“As far as everybody talking about defunding the police and police brutality,” he said, “I think everyone just needs to come to a better understanding of what’s going on and not try to punish one side or the other more.”

Jeanne Coherd, who was voting at Milford’s Lulu Ross Elementary School on Tuesday, also had strong feelings about what she described as civil unrest.

“The right to protest peacefully” was important to her, but “not this violent stuff. This has got to stop. The maiming and shooting and killing is ridiculous, and it’s not going to get us anywhere except into disarray.”

Ms. Coherd, who described herself as a “conservative Republican,” said it’s her civic duty to vote. She votes in every election, but feels more empowered in the realm of local politics than national politics.

“That’s grassroots. That’s where everything starts,” she said. “That’s where all your attitude starts, and you can actually feel you’re part of something. It’s kind of hard to feel a part of something on a national level, but on a local level, you can feel like you’re doing something.”

By early afternoon Tuesday, the polling locations in Milford had still not become crowded. Many voters were focused on the race for the U.S. Senate.

Mercedez Halliday was voting at Milford High School with her husband, Joe. She hoped that Republican Lauren Witzke would be able to eventually unseat Democratic Sen. Chris Coons.

“She is for the people. She’s out with the people a lot,” Ms. Halliday said. “She wants to hear what the people really are looking for as opposed to telling us what we should feel like we need.”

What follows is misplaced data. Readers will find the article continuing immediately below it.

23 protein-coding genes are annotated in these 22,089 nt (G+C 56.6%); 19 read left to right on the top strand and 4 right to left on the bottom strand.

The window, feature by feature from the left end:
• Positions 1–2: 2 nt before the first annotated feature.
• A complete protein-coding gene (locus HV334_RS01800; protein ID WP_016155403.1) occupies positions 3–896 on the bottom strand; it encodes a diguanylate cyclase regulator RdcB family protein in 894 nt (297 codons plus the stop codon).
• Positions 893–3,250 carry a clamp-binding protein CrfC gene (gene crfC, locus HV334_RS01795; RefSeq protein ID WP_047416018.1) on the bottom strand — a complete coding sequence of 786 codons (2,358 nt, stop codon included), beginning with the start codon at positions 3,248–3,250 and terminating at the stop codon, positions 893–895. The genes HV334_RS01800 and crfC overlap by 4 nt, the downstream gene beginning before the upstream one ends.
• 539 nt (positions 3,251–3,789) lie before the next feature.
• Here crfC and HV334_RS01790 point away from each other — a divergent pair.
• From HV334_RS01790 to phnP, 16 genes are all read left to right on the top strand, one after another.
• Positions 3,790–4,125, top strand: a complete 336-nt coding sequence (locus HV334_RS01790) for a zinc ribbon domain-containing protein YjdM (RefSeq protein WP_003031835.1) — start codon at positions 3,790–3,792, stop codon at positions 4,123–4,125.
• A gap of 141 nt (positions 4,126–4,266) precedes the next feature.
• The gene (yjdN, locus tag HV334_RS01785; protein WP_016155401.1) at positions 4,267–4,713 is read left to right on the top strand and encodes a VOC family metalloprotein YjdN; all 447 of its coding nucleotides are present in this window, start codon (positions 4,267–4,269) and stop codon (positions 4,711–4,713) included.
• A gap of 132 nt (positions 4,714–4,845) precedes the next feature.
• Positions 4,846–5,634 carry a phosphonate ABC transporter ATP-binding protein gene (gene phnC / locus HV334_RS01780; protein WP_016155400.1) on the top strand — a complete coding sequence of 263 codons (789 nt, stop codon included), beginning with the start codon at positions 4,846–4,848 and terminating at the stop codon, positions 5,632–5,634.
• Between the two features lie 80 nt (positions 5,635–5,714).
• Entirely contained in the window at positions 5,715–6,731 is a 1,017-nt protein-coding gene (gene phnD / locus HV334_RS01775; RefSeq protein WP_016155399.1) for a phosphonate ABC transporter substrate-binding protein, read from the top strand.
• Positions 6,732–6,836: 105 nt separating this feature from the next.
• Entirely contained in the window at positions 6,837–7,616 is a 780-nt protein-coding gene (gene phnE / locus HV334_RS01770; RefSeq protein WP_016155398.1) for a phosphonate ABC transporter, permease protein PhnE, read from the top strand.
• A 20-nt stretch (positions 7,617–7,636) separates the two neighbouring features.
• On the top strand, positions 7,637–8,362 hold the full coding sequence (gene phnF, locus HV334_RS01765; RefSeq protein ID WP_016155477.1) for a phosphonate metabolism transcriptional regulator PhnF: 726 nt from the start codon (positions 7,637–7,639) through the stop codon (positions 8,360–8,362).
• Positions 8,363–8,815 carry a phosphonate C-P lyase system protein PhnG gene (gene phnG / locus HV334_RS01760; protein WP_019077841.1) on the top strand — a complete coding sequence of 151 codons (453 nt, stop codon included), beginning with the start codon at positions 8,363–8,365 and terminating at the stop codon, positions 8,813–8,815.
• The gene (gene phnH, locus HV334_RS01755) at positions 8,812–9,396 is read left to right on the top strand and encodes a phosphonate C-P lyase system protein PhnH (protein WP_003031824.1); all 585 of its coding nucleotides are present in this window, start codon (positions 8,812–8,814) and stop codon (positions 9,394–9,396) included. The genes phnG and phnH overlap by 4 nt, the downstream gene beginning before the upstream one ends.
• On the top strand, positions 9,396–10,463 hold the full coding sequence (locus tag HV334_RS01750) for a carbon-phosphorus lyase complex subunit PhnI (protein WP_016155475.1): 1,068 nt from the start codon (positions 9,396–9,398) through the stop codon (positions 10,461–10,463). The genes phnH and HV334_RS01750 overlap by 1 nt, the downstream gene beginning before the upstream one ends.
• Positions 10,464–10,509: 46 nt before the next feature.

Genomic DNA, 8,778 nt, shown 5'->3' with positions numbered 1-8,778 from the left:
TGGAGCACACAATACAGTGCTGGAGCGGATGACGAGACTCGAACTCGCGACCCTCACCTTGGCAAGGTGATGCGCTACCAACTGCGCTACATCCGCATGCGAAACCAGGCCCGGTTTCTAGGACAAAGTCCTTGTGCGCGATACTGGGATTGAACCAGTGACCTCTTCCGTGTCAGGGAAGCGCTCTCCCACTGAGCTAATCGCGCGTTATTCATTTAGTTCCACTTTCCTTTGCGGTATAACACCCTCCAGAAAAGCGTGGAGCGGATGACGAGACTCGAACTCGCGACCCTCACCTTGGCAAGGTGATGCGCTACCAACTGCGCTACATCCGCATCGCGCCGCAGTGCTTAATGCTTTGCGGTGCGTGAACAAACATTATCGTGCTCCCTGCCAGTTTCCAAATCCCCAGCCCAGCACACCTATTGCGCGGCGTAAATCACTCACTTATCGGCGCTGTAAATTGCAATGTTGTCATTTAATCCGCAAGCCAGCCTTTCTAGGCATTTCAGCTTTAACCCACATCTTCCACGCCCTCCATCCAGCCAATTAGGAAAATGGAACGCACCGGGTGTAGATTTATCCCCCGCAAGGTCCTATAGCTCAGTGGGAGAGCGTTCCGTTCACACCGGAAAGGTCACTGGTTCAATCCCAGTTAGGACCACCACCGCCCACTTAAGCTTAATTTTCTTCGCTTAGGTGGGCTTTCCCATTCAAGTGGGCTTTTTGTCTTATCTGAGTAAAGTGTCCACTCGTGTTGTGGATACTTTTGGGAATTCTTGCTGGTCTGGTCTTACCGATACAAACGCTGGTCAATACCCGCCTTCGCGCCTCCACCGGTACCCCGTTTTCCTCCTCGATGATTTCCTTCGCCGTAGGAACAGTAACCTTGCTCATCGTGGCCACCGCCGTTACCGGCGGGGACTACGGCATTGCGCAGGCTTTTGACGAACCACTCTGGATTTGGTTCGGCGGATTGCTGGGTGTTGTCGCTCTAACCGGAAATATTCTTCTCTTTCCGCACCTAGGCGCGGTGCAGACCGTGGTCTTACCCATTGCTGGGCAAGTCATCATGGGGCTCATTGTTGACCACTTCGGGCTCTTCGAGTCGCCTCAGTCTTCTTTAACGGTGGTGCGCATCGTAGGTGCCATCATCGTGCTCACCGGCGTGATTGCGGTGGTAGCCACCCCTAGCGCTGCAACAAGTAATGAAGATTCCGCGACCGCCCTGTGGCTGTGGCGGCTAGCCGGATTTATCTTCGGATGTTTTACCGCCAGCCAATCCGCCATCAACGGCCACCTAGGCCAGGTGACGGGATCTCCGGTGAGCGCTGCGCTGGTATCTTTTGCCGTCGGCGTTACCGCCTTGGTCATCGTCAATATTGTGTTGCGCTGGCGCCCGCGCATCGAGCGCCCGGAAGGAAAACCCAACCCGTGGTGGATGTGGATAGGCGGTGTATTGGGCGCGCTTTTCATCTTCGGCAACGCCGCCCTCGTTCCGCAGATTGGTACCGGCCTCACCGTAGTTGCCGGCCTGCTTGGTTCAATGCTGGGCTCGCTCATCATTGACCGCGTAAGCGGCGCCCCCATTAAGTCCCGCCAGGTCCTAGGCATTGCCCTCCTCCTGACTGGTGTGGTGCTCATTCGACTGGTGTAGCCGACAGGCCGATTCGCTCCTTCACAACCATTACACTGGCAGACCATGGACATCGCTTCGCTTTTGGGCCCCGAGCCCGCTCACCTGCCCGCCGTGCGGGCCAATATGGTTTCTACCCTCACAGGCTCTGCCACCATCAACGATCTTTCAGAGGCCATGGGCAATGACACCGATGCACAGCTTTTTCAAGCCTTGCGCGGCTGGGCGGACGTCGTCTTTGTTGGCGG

Ms. Halliday wasn’t the only voter who noted the importance of the Senate race.

“It’s always good to control the Senate because all the decisions are made there,” said Eiston Arroyo, who voted at Lulu Ross. “The Senate runs the country.”

Brennon Fountain, a controller for the state treasurer’s office voting at Milford High School, concurred.

“The Senate race is most important. I definitely think there are a lot of positive changes that are needed in those seats, so that means a lot to me,” he said.

“I’m deciding to vote for Sen. Chris Coons,” Mr. Fountain said. “He’s done a lot for all communities, and I think he’s fair across the board with his stance.”

Mr. Fountain said he’s not a partisan.

“For me, it’s not so much whether it’s Democratic or Republican. It’s just that all people are treated equal and the laws of the land are followed,” he said. “I’m looking to put the right people in office.”

So was Deborah Weeks, a teacher voting at Lulu Ross.

“There’s a good friend of mine, (Republican state Sen.) Colin Bonini, who is running for governor, and I wanted to make sure that I place my vote in the primary so that he makes it on the ballot,” she said. “I know Colin because I lived up in Camden-Wyoming for 17 years, and he’s very supportive of the schools, a big patron of the (Society for the Prevention of Cruelty to Animals), and he’s been in the government for a very long time.”

But Ms. Weeks was also looking to shake things up on a more local level.